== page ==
• To get into Cocoa, I had to find my problem, break it into smaller problems and look for solutions to each.
  • StackOverflow contain solutions with example code to loads of specific problem. Many of the solutions are good, some are outdated and some just bad, but they can all be what you need to figure out your own solution.
  • StackOverflow is great for getting a grip of the diversity of solutions different people come up with to the same problem.
  • Reading books when you are beginning to grasp the scope of your problems, might be a good idea.

Find your heritage!

  • Whenever you inherit code from Apple, look up method definitions (cmd-click on method-names in Xcode), not only will it tell you the intent of the developer, it will likely point you towards other useful methods.
  • Use Dash for searching through documentation.
  • If you are implementing something you think should be a part of the Cocoa library, it probably is, but you might have been looking in the wrong place.

Think through your solutions, before you implement them

  • When you are starting to get the hang of Objective-C, try to visualize your solutions before implementing them.
  • Limiting the number of paths through your program, will make your solutions more robust and easier to implement.
  • Test your code and handle exceptions well. This is more important than any feature you add. I ended up deleting loads of code because I was too focused on adding features, when in reality my app was becoming less and less usable.

If you can't beat them, tempt them over to your side..

Speaking of Teslas popularity in Norway (translated from Stavanger Aftenblad, a Norwegian newspaper):

In March alone, 250 people in Rogaland will receive their Teslas. If we add that to the almost 450 Teslas already sold last fall, there are now over 700 Teslas on the road in Rogaland.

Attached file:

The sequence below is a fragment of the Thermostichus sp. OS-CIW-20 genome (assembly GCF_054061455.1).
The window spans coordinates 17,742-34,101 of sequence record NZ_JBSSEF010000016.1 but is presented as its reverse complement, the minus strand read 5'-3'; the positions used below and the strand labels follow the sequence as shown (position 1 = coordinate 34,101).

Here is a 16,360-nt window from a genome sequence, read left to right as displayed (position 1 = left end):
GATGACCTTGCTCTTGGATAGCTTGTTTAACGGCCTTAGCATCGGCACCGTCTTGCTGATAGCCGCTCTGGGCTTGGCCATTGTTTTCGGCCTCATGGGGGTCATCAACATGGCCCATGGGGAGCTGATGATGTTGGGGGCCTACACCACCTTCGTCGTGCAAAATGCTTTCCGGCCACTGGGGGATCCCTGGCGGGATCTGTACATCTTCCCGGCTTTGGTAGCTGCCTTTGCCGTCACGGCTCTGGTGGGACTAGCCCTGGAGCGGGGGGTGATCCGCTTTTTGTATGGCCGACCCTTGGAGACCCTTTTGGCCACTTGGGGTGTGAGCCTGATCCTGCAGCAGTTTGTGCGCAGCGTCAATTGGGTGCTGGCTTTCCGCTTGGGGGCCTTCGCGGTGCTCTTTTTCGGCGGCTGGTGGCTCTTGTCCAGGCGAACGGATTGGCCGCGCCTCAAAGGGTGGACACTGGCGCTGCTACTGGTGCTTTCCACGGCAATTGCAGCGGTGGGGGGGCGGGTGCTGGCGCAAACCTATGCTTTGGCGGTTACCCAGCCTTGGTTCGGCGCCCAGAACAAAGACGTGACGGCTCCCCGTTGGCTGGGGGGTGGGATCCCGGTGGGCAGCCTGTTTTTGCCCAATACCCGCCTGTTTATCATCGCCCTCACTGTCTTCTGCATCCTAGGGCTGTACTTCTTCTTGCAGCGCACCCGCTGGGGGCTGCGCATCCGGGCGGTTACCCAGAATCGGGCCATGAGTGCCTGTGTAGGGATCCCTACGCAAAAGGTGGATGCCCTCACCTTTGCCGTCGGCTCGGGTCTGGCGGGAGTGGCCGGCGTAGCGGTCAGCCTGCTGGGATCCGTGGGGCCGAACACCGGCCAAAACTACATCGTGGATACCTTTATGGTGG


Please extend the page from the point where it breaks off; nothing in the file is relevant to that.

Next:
This means, that Rogaland now have a higher number of Teslas per capita than California or any other place in the world, said Andreas Nysted, sales director for Tesla Rogaland, on an event held by Grønn By in Stavanger Wednesday.

Rogaland is a region in Norway famous for oil and gas industry. Stavanger, the biggest city in the region, has traditionally expressed its wealth through expensive cars. Seeing the popularity of the Tesla Model S explode like this will drive adoption of electric vehicles like nothing else. If employees of oil and gas companys are the ones to move us away from fossile fules, that would just make the story better!

Steve Wozniak's plan for Norway

Transcribed from an interview on a Norwegian video podcast 5 years ago:

People ask: what can we ever do to move towards the future? We have this great wealth and resources, oil, and it is going to dissappear someday. How do we plan for the future? How do we encourage people to be entrepeneurs and start other businesses and go to something else? Well, Norway is a place where you can have a national referrendum, an idea, we are going to convert this country in over 50 years to being electricity only. We are going to keep our gas money, but convert the country, so that all the cars, all the bulldozers, everything that digs ores out of the ground. All the machinery that melts them is run on electricity. The factories that make hardened steel is run on electricity. Every single thing that runs on the country’s electricity. And then run the electricity grid like the internet.

I loved this plan 5 years ago, but I never expected it to play out. Now it seems like Norway is falling into it by accident. The reason? Better EVs and strong government incentives for getting an electric vehicle (EV):